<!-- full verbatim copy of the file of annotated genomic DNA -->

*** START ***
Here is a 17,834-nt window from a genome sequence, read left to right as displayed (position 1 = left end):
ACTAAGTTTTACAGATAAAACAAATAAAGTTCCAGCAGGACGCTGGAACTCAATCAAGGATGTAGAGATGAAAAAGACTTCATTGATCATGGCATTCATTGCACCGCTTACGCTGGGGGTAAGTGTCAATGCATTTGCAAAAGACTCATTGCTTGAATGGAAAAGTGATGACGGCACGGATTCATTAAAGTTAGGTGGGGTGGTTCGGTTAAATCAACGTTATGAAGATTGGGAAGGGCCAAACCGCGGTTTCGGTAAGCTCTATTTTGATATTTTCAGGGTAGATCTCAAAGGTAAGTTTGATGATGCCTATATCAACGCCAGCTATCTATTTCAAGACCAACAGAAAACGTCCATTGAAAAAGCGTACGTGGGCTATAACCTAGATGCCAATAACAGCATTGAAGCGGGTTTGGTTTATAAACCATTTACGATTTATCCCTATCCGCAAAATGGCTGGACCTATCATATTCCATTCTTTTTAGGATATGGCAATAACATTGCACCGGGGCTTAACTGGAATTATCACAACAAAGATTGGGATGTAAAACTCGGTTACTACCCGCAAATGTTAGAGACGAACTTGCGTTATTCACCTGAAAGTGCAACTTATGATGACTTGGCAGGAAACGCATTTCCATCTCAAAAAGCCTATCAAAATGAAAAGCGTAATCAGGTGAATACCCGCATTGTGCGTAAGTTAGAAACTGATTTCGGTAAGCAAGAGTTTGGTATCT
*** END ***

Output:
Here is a 17,834-nt window from a genome sequence, read left to right as displayed (position 1 = left end):
ACTAAGTTTTACAGATAAAACAAATAAAGTTCCAGCAGGACGCTGGAACTCAATCAAGGATGTAGAGATGAAAAAGACTTCATTGATCATGGCATTCATTGCACCGCTTACGCTGGGGGTAAGTGTCAATGCATTTGCAAAAGACTCATTGCTTGAATGGAAAAGTGATGACGGCACGGATTCATTAAAGTTAGGTGGGGTGGTTCGGTTAAATCAACGTTATGAAGATTGGGAAGGGCCAAACCGCGGTTTCGGTAAGCTCTATTTTGATATTTTCAGGGTAGATCTCAAAGGTAAGTTTGATGATGCCTATATCAACGCCAGCTATCTATTTCAAGACCAACAGAAAACGTCCATTGAAAAAGCGTACGTGGGCTATAACCTAGATGCCAATAACAGCATTGAAGCGGGTTTGGTTTATAAACCATTTACGATTTATCCCTATCCGCAAAATGGCTGGACCTATCATATTCCATTCTTTTTAGGATATGGCAATAACATTGCACCGGGGCTTAACTGGAATTATCACAACAAAGATTGGGATGTAAAACTCGGTTACTACCCGCAAATGTTAGAGACGAACTTGCGTTATTCACCTGAAAGTGCAACTTATGATGACTTGGCAGGAAACGCATTTCCATCTCAAAAAGCCTATCAAAATGAAAAGCGTAATCAGGTGAATACCCGCATTGTGCGTAAGTTAGAAACTGATTTCGGTAAGCAAGAGTTTGGTATCT